This study showed that the two drugs are similar in maintaining remission after induction in the AAVs. However, perhaps surprisingly, the hypothesis that MTX would be a safer alternative was not proven. Why might this be the case? One possibility is that the target dose of MTX (25 mg per week) was higher than doses commonly used in RA and other inflammatory arthritides. In addition, significant numbers of patients had renal disease. That the presence of renal disease may have influenced the frequency of ADEs is suggested by findings in the NORAN trial (Nonrenal Wegener’s Granulomatosis Treated Alternatively with Methotrexate) in which ADEs led to discontinuation of the drug in only 8% of patients.5 In the present study, there was no association between the frequency and severity of ADEs and renal impairment in the MTX group, but numbers were relatively small.
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Explore This IssueApril 2009
I see both good and bad news in the outcome of this study. Both AZA and MTX are effective as maintenance medications in patients with AAV achieving remission, so the clinician has options and might tailor maintenance therapy to the individual. However, both agents have a significant failure rate as measured by late relapses and significant ADEs. Clearly, more refined treatment regimens—both induction and maintenance—are required. Based on extensive experience using MTX relatively safely for RA and other arthritic diseases, I think that many clinicians, including myself, may still consider MTX the preferred agent for maintenance in individuals with more limited forms of AAV—for example, in patients with no renal disease or other high-risk disease features and for whom lower doses of MTX might be adequate.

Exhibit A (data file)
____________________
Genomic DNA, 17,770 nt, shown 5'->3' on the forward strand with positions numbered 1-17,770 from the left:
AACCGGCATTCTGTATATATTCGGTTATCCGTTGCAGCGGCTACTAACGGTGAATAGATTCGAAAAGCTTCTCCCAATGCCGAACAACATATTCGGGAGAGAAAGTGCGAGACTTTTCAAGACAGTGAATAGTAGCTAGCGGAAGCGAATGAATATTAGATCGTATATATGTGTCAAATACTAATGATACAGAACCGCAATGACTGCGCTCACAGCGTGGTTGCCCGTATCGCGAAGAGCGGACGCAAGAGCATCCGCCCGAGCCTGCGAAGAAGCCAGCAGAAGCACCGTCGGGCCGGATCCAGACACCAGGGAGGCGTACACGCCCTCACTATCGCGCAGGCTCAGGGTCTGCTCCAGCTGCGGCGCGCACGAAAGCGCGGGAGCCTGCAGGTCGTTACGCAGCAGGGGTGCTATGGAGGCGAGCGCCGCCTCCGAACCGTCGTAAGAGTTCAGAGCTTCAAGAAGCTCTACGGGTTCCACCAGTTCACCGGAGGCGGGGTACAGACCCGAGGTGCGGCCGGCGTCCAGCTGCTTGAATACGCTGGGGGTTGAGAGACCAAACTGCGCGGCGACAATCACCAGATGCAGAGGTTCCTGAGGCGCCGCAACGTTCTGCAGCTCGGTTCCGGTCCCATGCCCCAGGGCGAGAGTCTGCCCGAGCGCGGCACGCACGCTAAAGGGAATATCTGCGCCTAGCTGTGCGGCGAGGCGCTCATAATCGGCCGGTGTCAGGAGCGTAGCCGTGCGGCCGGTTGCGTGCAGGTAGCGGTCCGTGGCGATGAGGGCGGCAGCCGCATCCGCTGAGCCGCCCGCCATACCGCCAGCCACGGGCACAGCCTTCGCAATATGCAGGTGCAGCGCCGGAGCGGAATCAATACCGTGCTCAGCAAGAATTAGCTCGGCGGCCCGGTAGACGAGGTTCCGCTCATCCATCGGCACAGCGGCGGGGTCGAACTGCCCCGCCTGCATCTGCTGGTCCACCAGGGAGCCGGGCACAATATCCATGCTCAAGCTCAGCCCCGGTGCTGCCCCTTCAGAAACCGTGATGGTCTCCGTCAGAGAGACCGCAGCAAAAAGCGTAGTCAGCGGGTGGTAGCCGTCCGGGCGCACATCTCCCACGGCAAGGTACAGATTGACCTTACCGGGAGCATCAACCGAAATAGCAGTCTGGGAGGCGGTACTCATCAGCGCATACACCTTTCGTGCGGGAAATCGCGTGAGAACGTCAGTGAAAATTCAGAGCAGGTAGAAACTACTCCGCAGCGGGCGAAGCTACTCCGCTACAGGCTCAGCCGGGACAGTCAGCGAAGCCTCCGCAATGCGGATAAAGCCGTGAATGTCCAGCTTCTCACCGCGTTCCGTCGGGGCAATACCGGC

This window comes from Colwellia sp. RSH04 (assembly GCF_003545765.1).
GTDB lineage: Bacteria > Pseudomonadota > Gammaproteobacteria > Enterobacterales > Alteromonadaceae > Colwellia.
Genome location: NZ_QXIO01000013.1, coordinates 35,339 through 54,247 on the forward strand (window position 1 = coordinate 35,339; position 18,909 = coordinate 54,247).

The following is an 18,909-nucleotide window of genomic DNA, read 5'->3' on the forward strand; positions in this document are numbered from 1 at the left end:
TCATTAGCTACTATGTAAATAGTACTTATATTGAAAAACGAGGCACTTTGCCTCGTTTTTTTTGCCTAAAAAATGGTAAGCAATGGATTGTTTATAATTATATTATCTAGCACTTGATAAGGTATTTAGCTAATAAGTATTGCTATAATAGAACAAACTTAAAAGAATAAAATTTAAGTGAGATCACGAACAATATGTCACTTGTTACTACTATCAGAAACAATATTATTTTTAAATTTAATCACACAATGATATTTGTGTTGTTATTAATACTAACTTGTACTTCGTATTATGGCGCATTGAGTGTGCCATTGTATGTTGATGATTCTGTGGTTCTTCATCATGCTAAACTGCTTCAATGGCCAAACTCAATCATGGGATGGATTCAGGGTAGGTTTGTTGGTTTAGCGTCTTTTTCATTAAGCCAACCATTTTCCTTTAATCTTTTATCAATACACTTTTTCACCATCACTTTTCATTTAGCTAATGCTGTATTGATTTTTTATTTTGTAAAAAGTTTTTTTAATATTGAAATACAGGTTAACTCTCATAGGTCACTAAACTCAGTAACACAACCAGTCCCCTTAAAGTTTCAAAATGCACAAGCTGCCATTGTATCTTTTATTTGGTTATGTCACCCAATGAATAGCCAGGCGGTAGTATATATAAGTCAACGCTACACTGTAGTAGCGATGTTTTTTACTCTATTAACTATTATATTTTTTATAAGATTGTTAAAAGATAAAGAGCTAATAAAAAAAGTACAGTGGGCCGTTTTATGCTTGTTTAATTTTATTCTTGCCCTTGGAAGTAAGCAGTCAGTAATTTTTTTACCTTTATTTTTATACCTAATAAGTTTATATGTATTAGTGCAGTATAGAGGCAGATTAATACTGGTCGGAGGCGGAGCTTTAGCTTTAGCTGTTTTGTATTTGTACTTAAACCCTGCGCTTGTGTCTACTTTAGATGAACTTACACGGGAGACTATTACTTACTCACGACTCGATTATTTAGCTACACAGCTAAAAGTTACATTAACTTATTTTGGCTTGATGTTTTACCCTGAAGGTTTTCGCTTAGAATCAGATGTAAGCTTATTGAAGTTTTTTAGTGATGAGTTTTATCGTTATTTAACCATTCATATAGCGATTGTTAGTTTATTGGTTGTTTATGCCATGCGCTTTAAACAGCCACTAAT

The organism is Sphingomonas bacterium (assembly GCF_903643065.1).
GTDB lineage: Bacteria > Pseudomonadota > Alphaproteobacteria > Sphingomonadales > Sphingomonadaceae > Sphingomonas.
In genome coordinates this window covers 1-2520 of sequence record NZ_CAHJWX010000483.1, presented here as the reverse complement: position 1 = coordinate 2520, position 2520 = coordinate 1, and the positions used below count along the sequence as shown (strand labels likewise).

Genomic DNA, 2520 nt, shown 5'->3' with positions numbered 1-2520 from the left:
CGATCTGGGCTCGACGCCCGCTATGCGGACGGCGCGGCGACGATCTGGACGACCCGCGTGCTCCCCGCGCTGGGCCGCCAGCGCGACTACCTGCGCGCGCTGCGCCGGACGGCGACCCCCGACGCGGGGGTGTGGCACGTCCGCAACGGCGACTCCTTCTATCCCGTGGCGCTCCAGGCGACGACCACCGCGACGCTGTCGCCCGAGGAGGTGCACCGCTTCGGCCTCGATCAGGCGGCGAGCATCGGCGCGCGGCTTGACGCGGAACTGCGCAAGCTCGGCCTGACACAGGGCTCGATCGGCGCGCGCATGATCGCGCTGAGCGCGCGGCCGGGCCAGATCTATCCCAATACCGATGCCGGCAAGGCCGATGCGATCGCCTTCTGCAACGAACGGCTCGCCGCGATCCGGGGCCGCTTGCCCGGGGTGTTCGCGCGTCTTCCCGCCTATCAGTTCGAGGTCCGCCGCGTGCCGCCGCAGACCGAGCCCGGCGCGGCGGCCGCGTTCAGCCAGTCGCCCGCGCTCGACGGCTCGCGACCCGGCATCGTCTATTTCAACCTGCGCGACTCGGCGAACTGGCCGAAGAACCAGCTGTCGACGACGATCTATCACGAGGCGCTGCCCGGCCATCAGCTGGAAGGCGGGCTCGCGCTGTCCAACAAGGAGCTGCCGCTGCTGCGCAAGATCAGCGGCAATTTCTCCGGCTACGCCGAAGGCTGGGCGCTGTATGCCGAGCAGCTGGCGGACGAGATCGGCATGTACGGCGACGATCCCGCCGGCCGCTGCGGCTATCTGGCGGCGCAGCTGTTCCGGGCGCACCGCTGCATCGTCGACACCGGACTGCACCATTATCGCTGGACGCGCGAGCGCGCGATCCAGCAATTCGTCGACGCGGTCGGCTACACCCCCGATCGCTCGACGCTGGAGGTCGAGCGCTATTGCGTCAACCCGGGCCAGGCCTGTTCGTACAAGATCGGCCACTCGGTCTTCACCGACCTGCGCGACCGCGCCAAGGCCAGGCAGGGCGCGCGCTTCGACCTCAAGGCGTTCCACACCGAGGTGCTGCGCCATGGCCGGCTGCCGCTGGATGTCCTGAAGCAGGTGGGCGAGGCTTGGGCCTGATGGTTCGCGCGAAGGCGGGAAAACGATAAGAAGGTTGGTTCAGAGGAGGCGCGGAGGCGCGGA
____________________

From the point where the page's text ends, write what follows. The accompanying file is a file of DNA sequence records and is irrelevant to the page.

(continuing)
- Haubitz M, Schellong S, Gobel U, et al. Intravenous pulse administration of cyclophosphamide versus daily oral treatment in patients with antineutrophil cytoplasmic antibody-associated vasculitis and renal involvement. Arthritis Rheum. 1998;41:1835-1844.
- Guillerin L, Cordier JF, Lhote F, et al. A prospective, multi-center, randomized trial comparing steroids and pulse cyclophosphamide versus steroids and oral cyclophosphamide in the treatment of Wegener’s granulomatosis. Arthritis Rheum. 1997;40:2187-2198.
- Jayne D, Rasmussen N, Andrassy K, et al. A randomized trial of maintenance therapy for vasculitis associated with antineutophil cytoplasmic antibodies. N Engl J Med. 2003; 349:36-44.
- Langford C, Talar-Williams C, Barron KS, Sneller MC. Use of a cyclophosphamide-induction methotrexate-maintenance regimen for the treatment of Wegener’s granulomatosis: extended follow-up and rate of relapse. Am J Med. 2003;114:463-469.
- deGroot K, Rasmussen N, Bacon PA, et al. Randomized trial of cyclophosphamide versus methotrexate for induction of remission in early systemic antineutrophil cytoplasmic antibody-associated vasculitis. Arthritis Rheum. 2005; 52:2461-2469.